Educational freedom has been hampered over the years in two important ways: There are only a limited number of programs that let families exercise choice, and the programs that do exist often come with restrictions. An example of the latter is the prohibition within some school-choice programs on using public funds at private religious schools.
This week, the U.S. Supreme Court took another step toward true educational freedom by declaring such restrictions an unconstitutional violation of the free exercise of religion. While the ruling isn’t likely to have immediate effects on school choice in Georgia, it does provide further protection for current and future programs.
The case known as Carson v. Makin came from Maine, which allows sparsely populated school districts to contract with private schools or provide tuition assistance to families rather than operating public schools of their own. But the law requires families to use the funds at “nonsectarian schools.” Two families sued, arguing this provision infringed their First Amendment rights.
The court agreed. Writing for the six-member majority, Chief Justice John Roberts said the Constitution does not allow states “to identify and exclude otherwise eligible schools on the basis of their religious exercise.” The ruling follows a 2020 decision, Espinoza v. Montana Department of Revenue, which forbid that state from discriminating against families that wanted to use tax credit scholarships at religious schools.
Detractors of the Carson ruling, including the three dissenting justices, argued that allowing families to use public funds at schools that offer religious instruction amounted to an unconstitutional establishment of religion. But as Roberts wrote, “A neutral benefit program in which public funds flow to religious organizations through the independent choices of private benefit recipients does not offend the Establishment Clause.”
This focus on “the independent choices of … recipients” is crucial. How the money is spent is up to families, not public officials. If a school-choice program required the funds to be spent for religious instruction, the dissenters might have a point. But Maine’s program does the opposite, allowing any type of school except a religious one. That is not “establishment of religion”; it’s discrimination against religion.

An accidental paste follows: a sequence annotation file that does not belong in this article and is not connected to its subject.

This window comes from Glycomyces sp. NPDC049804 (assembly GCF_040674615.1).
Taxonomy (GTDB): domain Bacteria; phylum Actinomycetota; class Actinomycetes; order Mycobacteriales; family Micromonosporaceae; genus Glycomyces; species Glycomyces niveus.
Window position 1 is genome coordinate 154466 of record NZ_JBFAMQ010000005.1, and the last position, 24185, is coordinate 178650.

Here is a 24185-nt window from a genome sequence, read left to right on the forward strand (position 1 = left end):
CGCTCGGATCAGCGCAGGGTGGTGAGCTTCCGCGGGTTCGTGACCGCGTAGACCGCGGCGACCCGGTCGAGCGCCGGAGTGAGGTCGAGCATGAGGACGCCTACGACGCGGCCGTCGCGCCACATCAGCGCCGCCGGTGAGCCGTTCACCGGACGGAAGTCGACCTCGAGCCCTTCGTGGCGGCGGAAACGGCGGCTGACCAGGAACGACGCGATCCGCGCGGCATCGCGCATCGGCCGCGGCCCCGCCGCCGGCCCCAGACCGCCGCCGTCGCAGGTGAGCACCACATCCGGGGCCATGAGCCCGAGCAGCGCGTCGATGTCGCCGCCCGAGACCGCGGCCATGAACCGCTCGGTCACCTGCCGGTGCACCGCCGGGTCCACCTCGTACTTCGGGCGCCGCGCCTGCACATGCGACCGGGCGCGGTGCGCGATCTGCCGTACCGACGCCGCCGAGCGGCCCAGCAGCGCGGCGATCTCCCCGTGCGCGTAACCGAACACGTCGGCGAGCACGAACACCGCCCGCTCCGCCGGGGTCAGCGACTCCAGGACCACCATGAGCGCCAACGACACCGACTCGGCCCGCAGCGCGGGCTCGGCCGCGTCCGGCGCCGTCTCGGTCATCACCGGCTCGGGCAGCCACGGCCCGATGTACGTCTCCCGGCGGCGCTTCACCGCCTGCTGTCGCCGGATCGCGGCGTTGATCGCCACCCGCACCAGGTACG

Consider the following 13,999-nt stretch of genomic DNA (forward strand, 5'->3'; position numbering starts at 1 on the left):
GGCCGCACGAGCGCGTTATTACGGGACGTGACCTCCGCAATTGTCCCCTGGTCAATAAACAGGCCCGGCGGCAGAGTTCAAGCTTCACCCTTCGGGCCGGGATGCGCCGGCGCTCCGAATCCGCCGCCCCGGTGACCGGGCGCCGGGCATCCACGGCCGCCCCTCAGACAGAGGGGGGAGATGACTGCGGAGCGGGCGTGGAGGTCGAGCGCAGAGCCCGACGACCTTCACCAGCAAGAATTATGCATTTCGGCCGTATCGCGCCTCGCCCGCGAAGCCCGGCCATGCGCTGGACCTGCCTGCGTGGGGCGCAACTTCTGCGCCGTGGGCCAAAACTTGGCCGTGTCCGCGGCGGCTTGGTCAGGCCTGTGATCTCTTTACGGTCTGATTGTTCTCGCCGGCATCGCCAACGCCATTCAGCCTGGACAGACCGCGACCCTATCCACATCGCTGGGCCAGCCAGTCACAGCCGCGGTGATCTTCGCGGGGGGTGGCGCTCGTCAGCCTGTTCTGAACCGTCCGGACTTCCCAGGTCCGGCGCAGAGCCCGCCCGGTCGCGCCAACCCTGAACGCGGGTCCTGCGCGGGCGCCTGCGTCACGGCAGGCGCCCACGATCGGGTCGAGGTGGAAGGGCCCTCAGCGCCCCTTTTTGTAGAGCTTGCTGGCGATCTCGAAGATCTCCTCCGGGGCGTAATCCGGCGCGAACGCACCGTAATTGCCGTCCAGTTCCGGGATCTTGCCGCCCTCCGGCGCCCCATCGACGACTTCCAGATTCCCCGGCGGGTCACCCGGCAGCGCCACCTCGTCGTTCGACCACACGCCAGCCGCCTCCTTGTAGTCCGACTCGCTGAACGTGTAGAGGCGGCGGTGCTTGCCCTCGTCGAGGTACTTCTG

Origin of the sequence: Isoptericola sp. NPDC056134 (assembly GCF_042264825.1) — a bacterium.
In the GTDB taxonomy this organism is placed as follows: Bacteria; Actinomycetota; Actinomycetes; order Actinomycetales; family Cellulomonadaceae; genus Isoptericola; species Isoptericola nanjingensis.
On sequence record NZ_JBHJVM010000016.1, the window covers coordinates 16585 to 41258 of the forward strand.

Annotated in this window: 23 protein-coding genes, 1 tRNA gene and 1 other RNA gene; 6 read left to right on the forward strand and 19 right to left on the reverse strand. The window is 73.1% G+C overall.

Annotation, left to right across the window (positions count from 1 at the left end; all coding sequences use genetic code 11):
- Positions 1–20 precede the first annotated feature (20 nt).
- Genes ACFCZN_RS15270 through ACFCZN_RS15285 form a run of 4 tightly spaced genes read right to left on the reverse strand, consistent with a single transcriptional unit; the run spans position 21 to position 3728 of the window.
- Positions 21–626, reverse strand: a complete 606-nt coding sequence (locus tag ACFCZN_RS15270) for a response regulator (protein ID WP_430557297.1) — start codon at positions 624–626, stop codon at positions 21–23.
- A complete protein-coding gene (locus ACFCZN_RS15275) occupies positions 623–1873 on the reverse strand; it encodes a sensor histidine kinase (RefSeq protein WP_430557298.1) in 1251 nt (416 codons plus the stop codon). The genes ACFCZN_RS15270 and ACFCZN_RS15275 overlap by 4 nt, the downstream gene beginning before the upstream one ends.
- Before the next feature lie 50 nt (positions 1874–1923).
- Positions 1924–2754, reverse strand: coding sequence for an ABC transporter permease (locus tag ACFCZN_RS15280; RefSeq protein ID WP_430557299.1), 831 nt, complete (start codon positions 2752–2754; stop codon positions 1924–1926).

Now-former Justice Stephen Breyer, in his dissenting opinion, notes that the United States has “well over 100 different religious groups, from Free Will Baptist to African Methodist, Buddhist to Humanist. … People in our country adhere to a vast array of beliefs, ideals, and philosophies. And with greater religious diversity comes greater risk of religiously based strife, conflict, and social division.”
But the presence of so much religious diversity actually underscores the majority opinion. Maine’s program does not favor one religion or denomination over the others; it forbids participation by all religious groups. The effect is to favor nonreligion over religion – which is a choice about religion in and of itself. Again, it amounts to discrimination against religious schools as a category.
The reaction from opponents has been predictable. The headline for one story held that the court had “forced Maine to fund religious education.” This is ludicrous. As Roberts wrote:
“The State retains a number of options: it could expand the reach of its public school system, increase the availability of transportation, provide some combination of tutoring, remote learning, and partial attendance, or even operate boarding schools of its own. As we held in Espinoza, a ‘State need not subsidize private education. But once a State decides to do so, it cannot disqualify some private schools solely because they are religious.’”
Exactly so. Only in minds inclined toward authoritarianism is it true that everything not forbidden is compulsory.
It is morally right to have school-choice programs, for the benefit of those who cannot get a quality education at their assigned public school. And based on the evidence about student achievement, financial impact and more, it is also the wise thing for a state to do. But no law compels states to do the morally right or wise thing.
However, once a state does the right thing and establishes school choice, one thing that is forbidden is discrimination.
In Georgia, religious schools are already eligible to participate in our private choice programs. But that fact, and the programs themselves, are not without detractors. With its Carson ruling, the Supreme Court will help ensure those programs remain free from religious discrimination.